By Tracy Record
West Seattle Blog editor
The pandemic forced a pivot for the century-old Highland Park Improvement Club and the community members who tend it.
There was no time for breath-catching after the sudden stop to events, for this community-owned-and-maintained facility that relies on them – including rentals – to pay the bills. HPIC quickly found itself filling a void by filling bellies. Even before closed schools got their meal programs up and running, HPIC sprang into action as a food-distribution center for families.
They were serving up to 600 lunches a week. Not just grab-and-go; before long, a local chef was cooking up hot to-go meals. A “community fridge” was in place. And as the weeks and months went by, HPIC became a center for much more.
HPIC took advantage of the downtime under part of its roof – the space with the stage – by working on long-needed renovations/repairs. But they’re pricey – so this Saturday (May 22nd), 4-8 pm, HPIC invites you to its first community event since pre-pandemic times – a modified version of its annual wine-and-more fundraiser. Instead of Highland Park Uncorked, this year it’s Highland Park Decanted, and it’s a two-fer: Outside, a pop-up bar – inside, a tour. We got a preview mini-tour courtesy of HPIC’s Kay Kirkpatrick and Julie Schickling.
“Now we’re seeing the horizon,” Kirkpatrick observed. Just in time, as donations haven’t made up for what it costs to run the historic building, let alone cover the maintenance and improvement it needs, and ongoing expenses like property taxes and utilities. So that’s why they’re inviting you over.
During Highland Park Decanted on Saturday, a neighbor’s “mobile bar van” will be set up to serve Highland Park attendees on the patio. Tours will be given inside (donations requested). Might be the only time you’ll get to see the ceiling looking like this – much higher than what you might recall if you’ve been to HPIC events:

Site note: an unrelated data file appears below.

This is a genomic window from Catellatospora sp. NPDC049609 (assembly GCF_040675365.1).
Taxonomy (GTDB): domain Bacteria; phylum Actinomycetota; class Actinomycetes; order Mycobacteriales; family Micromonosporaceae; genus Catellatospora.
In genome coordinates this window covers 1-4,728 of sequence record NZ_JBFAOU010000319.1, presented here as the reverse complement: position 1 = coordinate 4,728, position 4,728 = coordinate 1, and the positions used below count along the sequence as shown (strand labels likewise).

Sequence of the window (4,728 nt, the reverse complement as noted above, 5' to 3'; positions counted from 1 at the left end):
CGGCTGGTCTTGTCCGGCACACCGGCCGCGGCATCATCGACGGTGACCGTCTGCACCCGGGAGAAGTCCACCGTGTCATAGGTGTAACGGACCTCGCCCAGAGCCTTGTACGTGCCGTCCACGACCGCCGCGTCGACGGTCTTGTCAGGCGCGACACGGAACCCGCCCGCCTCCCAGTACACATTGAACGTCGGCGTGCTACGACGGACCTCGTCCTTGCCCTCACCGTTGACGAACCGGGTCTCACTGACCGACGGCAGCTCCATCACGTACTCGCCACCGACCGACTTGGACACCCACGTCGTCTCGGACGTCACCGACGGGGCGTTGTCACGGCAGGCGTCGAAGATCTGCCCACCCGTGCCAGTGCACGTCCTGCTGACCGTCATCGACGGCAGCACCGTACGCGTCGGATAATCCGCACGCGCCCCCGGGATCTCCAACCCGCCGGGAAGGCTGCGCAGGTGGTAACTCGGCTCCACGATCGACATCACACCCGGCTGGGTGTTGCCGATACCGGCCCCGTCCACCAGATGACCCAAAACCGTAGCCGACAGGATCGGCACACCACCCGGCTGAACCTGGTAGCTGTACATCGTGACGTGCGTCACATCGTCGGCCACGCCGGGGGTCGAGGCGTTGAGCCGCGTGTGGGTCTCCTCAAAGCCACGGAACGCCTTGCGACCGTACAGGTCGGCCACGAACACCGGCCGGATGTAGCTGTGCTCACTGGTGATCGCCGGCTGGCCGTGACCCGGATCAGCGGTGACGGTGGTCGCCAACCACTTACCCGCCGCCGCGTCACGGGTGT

And you will learn the story behind the mysterious red square.
Don’t miss the chance to peer into the basement.
HPIC’s caretakers can tell you tales about what they’ve found while doing all this work. Like the long-lost $1.58. Unfortunately, that won’t go far toward covering the costs – like the $21,000 replacement cost for the roof, currently sporting blue tarp (not seen here, but you can imagine):
Part of the roof has already been replaced, under the HPIC solar installation. And indeed, some of this is about modernization – getting fossil fuels out of the HVAC, for example. Stewarding HPIC and its site is also important for community resilience – it’s now an Emergency Communication Hub, too:
Helping keep HPIC going, and moving forward, were grants it’s received to make it possible to start all the work – from 4Culture, the Department of Neighborhoods Matching Fund, COVID cultural relief, for example. “We are so appreciative of these grants that have been immensely important for our infrastructure projects and also for helping us get through this period of not earning income,” Schickling says.
But those only go so far. Now it’s the community’s turn to chip in. Here’s how you can be part of it: Show up at HPIC (1116 SW Holden) Saturday between 4 and 8 pm. Masked/distanced tours start every 15 minutes. Go here to buy wine and/or merch, or even just donate without attending, though they’d love to see you. (More backstory here.)